"What are you thinking about?" Robert asks, putting his credit card in the leatherette folder, "$87.50 for your thoughts."
"Be mysterious!" Bonnie says. "Excuse me, I say," and go to the ladies' room.
While Bank captures the vagaries of 90s relationships how often to call, when to stay over, when to move in together, and when to bail with a wry, understated style, she never falls into the first-novel trap of self-indulgence. In fact, Bank provides the kind of balance normally found in seasoned writers. Bank gives her characters the room to move, breathe, and be human. Even when her creations suffer from disappointment, jealousy, anger, and feelings of abandonment, Bank manages to keep everything in perspective. The Girls' Guide to Hunting and Fishing mines the delicate space between humor and heartbreak.
Prison is never fun, but prison in Texas is a whole other dark world, especially at Hope Farm State Penitentiary, the backdrop for Robert Draper's first novel, Hadrian's Walls. Hadrian Coleman and Sonny Hope are childhood buddies who end up linked for life when Hadrian saves Sonny from a perverted judge in a cornfield when they are in high school. But the judicial system in Texas isn't always fair, and Hadrian takes the rap, in turn landing in the roughest prison in the country, a place pock-marked by graft, corruption, and mysterious deaths of prisoners, and a place run by Sonny's father, Thunderball. But now Hadrian, who had a celebrated escape, has gotten a full pardon, thanks to Sonny. The problem is that Sonny wants something in return, something that likely will land Hadrian right back in the slammer. Draper's story scorches through the world of East Texas toughs a melange of prison guards, crooked state legislators, wandering wives, and ex-cons, occupants of a world where justice is in the eye of the beholder and prison construction is booming business. Although the pacing, plot, and prose are all commendable, it's Draper's eye for detail, and his dialogue, which crackles and drawls with mean-spirited slang and home-spun wisdom, that give the novel it's life.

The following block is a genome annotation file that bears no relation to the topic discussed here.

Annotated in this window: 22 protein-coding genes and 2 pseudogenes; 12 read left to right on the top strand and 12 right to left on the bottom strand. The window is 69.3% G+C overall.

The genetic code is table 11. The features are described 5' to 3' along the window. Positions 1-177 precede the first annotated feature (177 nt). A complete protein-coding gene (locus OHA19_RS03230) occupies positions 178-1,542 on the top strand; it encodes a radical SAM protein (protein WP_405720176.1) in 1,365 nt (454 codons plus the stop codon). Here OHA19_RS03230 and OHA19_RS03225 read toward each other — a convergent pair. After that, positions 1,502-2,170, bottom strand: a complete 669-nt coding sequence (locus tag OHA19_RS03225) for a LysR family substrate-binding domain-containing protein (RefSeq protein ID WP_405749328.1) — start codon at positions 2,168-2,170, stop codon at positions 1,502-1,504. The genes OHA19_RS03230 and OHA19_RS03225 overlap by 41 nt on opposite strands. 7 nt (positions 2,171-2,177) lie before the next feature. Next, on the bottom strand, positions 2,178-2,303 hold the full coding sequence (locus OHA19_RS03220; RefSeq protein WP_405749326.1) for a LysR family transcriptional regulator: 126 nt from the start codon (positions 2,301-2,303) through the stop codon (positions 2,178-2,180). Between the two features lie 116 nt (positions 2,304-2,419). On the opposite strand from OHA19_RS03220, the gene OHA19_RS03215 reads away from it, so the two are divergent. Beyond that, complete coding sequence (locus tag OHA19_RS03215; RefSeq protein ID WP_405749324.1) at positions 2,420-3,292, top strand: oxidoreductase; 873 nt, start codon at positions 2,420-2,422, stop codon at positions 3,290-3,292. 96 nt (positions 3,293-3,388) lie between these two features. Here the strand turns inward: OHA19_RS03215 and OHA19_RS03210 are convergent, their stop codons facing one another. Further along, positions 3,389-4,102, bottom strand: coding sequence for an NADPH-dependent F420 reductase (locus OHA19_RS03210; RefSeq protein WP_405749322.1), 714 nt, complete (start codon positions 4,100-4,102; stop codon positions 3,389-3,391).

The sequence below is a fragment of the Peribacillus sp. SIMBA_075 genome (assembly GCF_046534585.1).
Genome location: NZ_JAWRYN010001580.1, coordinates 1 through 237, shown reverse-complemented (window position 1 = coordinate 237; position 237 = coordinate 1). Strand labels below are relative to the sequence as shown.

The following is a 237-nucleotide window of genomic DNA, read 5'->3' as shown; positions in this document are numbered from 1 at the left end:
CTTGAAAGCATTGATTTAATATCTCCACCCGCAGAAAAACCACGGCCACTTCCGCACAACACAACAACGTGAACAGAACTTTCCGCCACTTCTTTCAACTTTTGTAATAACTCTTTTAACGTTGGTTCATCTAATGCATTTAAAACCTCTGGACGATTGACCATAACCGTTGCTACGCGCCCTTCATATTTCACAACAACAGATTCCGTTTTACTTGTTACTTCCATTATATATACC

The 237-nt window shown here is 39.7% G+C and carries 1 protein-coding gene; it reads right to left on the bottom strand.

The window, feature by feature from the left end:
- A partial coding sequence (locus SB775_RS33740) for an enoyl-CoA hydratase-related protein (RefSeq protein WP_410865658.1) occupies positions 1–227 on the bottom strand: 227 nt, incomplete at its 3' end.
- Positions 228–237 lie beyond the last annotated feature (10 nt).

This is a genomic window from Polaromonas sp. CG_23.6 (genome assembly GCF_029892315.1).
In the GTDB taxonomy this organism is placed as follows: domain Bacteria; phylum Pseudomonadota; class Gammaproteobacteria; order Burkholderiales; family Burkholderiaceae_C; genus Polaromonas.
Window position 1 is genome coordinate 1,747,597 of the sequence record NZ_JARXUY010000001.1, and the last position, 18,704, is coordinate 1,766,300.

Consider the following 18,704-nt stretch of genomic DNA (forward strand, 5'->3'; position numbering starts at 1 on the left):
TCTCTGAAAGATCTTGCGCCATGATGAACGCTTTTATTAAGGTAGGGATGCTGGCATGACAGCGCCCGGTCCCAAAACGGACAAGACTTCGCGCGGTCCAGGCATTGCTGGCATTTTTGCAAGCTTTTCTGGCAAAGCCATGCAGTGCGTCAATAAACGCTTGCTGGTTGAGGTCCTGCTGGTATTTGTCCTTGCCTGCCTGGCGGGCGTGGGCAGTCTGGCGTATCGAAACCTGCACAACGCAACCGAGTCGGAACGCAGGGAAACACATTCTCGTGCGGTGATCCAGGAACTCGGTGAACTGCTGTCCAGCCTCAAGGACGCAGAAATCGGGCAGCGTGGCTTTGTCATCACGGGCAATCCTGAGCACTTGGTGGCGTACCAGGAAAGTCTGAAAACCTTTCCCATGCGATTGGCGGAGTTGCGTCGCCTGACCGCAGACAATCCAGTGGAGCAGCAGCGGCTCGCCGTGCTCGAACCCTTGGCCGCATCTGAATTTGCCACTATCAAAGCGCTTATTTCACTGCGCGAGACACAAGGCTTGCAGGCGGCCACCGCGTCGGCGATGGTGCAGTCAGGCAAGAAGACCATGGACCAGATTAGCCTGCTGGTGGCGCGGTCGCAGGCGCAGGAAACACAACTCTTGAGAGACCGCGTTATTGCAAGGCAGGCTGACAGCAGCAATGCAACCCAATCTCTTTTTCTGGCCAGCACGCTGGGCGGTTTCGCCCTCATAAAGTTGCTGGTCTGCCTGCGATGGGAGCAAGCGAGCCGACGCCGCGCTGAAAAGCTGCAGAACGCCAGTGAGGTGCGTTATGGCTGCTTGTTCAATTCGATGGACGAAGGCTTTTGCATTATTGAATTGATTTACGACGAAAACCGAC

At times Draper swings his symbolic hammer too liberally, especially in the book's title, a courtroom scene late in the book, and Sonny Hope's name. His top-notch crime reporter, Sissy Shipman, exists as one of the novel's only straight shooters. Regardless of these minor flaws, Hadrian's Walls is an excellent book. Draper uses fiction to call attention to an increasingly troublesome social problem the business of incarceration but wisely refrains from turning his book into an ideological jag.
The faint of heart reader may do well to stay away, but if you can handle this tough world, Draper's powerful examination of friendship, obligation, and freedom will not disappoint.
Mark Luce sits on the Board of Directors for the National Book Critics Circle. He lives in Lawrence, Kansas.